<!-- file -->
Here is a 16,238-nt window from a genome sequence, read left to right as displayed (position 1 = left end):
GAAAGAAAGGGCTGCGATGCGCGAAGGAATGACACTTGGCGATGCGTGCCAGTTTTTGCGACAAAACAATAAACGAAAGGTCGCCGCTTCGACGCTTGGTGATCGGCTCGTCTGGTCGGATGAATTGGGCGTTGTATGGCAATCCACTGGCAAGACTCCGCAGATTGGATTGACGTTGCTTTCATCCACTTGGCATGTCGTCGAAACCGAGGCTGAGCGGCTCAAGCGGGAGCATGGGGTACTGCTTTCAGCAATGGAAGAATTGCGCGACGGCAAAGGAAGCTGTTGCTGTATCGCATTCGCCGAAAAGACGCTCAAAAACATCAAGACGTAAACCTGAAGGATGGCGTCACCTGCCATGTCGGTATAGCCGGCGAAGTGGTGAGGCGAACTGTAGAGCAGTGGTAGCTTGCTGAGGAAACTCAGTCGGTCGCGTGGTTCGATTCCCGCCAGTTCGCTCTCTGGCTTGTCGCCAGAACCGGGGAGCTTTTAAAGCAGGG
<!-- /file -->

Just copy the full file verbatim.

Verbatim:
Here is a 16,238-nt window from a genome sequence, read left to right as displayed (position 1 = left end):
GAAAGAAAGGGCTGCGATGCGCGAAGGAATGACACTTGGCGATGCGTGCCAGTTTTTGCGACAAAACAATAAACGAAAGGTCGCCGCTTCGACGCTTGGTGATCGGCTCGTCTGGTCGGATGAATTGGGCGTTGTATGGCAATCCACTGGCAAGACTCCGCAGATTGGATTGACGTTGCTTTCATCCACTTGGCATGTCGTCGAAACCGAGGCTGAGCGGCTCAAGCGGGAGCATGGGGTACTGCTTTCAGCAATGGAAGAATTGCGCGACGGCAAAGGAAGCTGTTGCTGTATCGCATTCGCCGAAAAGACGCTCAAAAACATCAAGACGTAAACCTGAAGGATGGCGTCACCTGCCATGTCGGTATAGCCGGCGAAGTGGTGAGGCGAACTGTAGAGCAGTGGTAGCTTGCTGAGGAAACTCAGTCGGTCGCGTGGTTCGATTCCCGCCAGTTCGCTCTCTGGCTTGTCGCCAGAACCGGGGAGCTTTTAAAGCAGGG